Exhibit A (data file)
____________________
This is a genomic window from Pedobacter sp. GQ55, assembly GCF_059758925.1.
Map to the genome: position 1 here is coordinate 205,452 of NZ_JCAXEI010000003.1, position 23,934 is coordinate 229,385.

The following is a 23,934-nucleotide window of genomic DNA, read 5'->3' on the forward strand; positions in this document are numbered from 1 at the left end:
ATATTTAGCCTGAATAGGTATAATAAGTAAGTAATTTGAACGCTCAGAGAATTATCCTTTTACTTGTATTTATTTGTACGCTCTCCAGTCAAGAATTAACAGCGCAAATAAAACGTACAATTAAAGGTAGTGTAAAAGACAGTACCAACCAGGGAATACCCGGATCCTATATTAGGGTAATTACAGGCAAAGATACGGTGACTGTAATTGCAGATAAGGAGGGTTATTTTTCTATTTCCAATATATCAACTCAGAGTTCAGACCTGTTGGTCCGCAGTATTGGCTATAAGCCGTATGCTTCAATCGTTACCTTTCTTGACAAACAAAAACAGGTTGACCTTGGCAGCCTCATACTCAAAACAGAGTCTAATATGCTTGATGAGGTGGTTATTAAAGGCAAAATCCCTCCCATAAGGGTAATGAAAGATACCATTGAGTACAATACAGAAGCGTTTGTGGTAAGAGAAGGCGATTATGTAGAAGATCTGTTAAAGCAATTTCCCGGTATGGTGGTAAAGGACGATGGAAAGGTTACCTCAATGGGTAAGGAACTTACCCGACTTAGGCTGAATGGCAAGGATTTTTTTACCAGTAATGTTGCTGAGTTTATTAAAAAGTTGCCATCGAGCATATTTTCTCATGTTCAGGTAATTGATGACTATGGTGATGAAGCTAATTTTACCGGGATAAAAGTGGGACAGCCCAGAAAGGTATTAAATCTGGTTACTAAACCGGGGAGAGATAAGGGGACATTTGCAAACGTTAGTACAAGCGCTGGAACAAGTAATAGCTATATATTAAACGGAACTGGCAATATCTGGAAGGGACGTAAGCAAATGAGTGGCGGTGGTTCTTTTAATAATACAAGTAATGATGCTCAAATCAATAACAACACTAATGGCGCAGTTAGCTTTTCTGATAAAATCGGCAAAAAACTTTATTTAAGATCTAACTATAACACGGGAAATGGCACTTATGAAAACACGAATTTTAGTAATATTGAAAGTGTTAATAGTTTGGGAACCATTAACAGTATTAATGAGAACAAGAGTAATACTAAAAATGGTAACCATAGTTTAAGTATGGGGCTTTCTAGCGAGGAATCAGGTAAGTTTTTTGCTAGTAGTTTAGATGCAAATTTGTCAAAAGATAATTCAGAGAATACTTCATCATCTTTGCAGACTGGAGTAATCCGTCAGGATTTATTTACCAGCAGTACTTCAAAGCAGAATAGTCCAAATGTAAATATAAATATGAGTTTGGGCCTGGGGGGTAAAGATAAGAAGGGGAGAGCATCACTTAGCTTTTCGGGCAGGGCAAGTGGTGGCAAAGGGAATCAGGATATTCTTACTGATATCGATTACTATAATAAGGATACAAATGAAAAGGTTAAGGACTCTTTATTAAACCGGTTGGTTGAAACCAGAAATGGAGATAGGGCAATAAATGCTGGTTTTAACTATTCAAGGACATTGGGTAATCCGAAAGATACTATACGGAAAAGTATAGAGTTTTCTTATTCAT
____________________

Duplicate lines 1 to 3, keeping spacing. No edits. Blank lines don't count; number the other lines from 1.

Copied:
This is a genomic window from Pedobacter sp. GQ55, assembly GCF_059758925.1.
Map to the genome: position 1 here is coordinate 205,452 of NZ_JCAXEI010000003.1, position 23,934 is coordinate 229,385.

The following is a 23,934-nucleotide window of genomic DNA, read 5'->3' on the forward strand; positions in this document are numbered from 1 at the left end: